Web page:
Regular moderate-intensity or greater physical activity is associated with a reduced risk of several types of cancer, including cancers of the breast, colon and endometrium. For several cancers, engaging in longer exercise sessions, or exercising with greater intensity or for more years, produces greater reductions in cancer risk.
Recent findings indicate that women with a history of breast cancer who engage in more than 9 metabolic equivalent (MET)·h/week of recreational physical activity after breast cancer diagnosis, which corresponds to approximately 2–3 h/week of brisk walking, had a significantly lower risk of death or breast cancer recurrence than women who were inactive. Similarly, men or women who are active after a diagnosis of colon cancer appear to have improved prognosis compared with sedentary individuals.
Physical activity effects on menstrual function and sex hormones might explain a link between increased physical activity and reduced risk for breast and endometrial cancers. Athletes and physically active premenopausal women have delayed onset of menses, fewer ovulatory cycles and lower circulating levels of oestrogen and progesterone, all factors that are related to breast or endometrial cancer risk.
Studies in postmenopausal women indicate that physical activity might affect postmenopausal breast cancer and endometrial cancer risk by reducing body fat, thereby lowering circulating levels of oestrogens and androgens.
Insulin resistance, hyperinsulinaemia, hyperglycaemia and type 2 diabetes have been linked to increased risk of breast, colon, pancreas and endometrial cancers. Physical activity improves insulin resistance, reduces hyperinsulinaemia and reduces risk for diabetes, which could explain the link between increased physical activity and reduced risk for these cancers.
Increased levels of pro-inflammatory factors and decreased levels of anti-inflammatory factors have been linked with increased cancer risk. Physical activity might reduce systemic inflammation alone or in combination with reduction in body weight or composition through reducing inflammatory cytokines in adipose tissue.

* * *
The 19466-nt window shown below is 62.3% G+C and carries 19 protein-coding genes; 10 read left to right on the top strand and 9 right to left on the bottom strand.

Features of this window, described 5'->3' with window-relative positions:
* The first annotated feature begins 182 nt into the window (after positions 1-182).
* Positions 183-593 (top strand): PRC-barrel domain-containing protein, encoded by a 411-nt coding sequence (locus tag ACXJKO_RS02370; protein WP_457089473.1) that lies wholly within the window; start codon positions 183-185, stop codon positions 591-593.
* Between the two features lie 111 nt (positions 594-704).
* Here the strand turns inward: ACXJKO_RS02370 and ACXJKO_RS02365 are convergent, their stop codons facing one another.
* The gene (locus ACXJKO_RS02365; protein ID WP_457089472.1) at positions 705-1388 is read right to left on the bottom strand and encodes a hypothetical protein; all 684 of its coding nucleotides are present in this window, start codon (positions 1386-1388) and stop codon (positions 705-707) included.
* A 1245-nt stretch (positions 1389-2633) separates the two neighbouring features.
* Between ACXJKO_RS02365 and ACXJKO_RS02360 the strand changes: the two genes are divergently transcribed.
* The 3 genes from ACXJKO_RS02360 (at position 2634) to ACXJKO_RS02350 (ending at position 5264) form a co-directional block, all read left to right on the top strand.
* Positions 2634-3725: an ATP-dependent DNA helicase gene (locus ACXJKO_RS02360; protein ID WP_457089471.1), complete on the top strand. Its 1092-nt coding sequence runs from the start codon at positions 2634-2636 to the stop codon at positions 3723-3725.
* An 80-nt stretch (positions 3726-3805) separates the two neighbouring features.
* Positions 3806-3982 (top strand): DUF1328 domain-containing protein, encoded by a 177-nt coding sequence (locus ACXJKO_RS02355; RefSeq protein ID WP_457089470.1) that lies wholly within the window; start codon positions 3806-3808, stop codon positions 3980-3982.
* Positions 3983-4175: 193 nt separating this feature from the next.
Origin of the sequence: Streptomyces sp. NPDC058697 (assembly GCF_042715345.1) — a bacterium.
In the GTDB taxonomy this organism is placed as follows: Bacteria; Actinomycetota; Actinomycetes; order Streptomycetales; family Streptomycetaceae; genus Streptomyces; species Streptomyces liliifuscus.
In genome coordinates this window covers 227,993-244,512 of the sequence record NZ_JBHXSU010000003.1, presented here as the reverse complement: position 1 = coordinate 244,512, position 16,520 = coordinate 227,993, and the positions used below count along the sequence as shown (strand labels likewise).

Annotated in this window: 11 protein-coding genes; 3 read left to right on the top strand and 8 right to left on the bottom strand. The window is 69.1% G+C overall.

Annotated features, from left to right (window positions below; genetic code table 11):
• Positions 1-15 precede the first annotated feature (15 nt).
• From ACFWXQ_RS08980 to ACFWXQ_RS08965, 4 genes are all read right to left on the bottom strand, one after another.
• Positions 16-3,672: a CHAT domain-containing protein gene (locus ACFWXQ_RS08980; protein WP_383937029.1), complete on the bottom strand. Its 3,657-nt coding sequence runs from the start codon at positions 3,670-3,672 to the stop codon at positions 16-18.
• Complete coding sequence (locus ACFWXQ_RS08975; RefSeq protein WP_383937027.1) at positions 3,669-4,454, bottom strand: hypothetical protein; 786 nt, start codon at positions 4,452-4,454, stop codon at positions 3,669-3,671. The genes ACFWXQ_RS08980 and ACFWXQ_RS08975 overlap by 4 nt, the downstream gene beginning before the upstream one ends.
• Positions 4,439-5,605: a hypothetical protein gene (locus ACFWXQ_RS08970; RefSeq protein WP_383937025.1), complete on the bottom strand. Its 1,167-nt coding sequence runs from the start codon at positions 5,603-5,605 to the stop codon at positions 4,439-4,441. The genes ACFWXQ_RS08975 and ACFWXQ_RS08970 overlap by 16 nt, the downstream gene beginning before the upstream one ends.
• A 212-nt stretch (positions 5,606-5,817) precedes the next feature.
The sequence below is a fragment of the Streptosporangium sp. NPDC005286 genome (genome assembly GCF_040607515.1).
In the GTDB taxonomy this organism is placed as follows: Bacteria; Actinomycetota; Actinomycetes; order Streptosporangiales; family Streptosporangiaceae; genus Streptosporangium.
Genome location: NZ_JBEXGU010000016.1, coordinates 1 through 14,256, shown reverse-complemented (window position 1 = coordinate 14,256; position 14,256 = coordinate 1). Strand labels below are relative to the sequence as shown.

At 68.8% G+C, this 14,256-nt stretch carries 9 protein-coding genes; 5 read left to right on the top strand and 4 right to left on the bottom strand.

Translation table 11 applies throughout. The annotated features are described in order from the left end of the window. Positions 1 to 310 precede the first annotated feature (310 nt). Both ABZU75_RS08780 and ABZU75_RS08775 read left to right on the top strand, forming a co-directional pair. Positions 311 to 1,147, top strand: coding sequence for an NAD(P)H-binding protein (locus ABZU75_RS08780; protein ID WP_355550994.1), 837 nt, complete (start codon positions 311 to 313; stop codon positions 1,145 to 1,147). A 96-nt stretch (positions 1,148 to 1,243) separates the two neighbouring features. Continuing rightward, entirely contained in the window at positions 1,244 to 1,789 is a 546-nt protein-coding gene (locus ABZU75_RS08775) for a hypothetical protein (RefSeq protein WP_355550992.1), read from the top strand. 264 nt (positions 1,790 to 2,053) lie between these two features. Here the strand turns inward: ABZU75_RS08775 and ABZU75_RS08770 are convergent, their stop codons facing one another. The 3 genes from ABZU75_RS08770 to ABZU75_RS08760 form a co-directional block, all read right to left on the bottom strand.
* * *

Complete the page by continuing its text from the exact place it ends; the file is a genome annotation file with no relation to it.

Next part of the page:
Support for an effect of physical activity on the cancer process comes from smaller randomized clinical trials. If definitive evidence from larger clinical trials is obtained to show that increased physical activity can prevent certain cancers, or can improve prognosis, it would be an excellent public-health intervention for reducing the impact of cancer at relatively low cost and risk.
About 25% of cancer cases globally are due to excess weight and a sedentary lifestyle. Physical activity may decrease risk for various cancers by several mechanisms, including decreasing sex hormones, metabolic hormones and inflammation, and improving immune function. The level of physical activity might also be associated with prognosis among individuals with cancer. Randomized clinical trials have shown that physical activity interventions can change biomarkers of cancer risk. Observational studies can also provide useful information on mechanisms that might link physical activity to cancer.
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